By doing two passes at the same height you should get fewer surprises; the second pass around should only require very minor adjustments. And aiming for the point where the nozzle touches the glass is a much easier target than trying to interpret the feel of nozzle on paper tension.

 

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Ah right.. So set zero to the glass itself. Won't that have a knock on effect for first layer thickness? I must say that the paper thickness does seem a little unscientific. But doesn't the machine then take that into account when it prints, by adding the thickness of the paper? Or does it keep that distance as a safety to keep it from hitting the glass? The thing I found weird is that it was like it was adding more than the thickness of said sheet of paper to compensate for that offset. The first layer and skirt went down transparently thin, despite a 0.3mm first layer height. There's also plenty of tension in the springs, albeit not the 13-odd mm gap like you've mentioned.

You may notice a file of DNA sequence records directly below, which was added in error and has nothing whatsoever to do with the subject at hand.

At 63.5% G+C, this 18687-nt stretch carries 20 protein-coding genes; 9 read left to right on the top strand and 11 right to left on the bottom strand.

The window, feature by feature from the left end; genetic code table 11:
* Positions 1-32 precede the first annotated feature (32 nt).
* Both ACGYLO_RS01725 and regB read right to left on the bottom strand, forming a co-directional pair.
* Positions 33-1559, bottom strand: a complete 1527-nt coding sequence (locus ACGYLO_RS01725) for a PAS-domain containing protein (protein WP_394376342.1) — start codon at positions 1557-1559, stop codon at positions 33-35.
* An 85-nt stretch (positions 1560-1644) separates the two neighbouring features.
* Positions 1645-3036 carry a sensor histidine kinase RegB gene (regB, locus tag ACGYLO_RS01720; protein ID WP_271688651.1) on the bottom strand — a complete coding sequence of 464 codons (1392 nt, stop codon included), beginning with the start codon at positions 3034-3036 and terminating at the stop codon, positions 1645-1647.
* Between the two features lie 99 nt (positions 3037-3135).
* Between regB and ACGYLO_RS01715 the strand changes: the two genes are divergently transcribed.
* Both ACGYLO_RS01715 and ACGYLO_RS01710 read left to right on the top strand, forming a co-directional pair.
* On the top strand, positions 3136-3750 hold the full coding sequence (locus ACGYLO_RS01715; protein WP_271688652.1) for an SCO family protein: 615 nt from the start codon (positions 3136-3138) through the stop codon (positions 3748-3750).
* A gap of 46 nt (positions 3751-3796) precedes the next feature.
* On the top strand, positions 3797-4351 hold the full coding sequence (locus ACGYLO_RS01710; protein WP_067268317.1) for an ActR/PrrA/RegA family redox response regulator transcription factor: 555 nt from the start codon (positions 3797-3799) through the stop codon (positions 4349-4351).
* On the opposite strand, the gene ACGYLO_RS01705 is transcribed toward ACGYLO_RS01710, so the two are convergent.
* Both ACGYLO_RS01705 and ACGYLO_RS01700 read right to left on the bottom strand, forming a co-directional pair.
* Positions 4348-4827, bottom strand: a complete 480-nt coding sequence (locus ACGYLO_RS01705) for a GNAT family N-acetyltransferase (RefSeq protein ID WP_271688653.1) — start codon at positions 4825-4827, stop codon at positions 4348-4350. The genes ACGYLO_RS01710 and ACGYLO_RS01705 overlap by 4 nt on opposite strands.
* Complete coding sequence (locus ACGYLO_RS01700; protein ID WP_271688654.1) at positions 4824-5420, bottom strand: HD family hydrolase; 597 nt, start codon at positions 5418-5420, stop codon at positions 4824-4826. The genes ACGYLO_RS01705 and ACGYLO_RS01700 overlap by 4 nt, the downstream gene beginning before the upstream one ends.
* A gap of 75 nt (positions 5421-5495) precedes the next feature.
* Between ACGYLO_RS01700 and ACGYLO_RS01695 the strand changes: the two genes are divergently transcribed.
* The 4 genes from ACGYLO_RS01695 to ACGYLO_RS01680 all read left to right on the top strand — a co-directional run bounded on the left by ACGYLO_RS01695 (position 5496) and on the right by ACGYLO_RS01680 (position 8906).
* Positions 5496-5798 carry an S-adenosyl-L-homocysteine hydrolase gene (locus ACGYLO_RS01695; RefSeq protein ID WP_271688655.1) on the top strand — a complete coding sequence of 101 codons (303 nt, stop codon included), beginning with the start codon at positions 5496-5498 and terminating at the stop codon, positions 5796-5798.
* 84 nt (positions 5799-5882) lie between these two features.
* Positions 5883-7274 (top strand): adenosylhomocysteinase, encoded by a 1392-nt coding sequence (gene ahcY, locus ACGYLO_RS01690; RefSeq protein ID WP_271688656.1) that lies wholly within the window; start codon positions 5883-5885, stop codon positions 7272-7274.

Currently it's printing fine, but I'll give this levelling method a go. I might take the thing home with me over the weekend and have a crack at it there. I'll let you know what happens.

Thanks very much for the very informative answer!

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Make sure you have the latest firmware that ships with Cura 14.07. Previous versions had some issues with bed leveling that could cause the first layer height to be wrong. Check your printer's firmware version in Maintenance -> Advanced -> Version.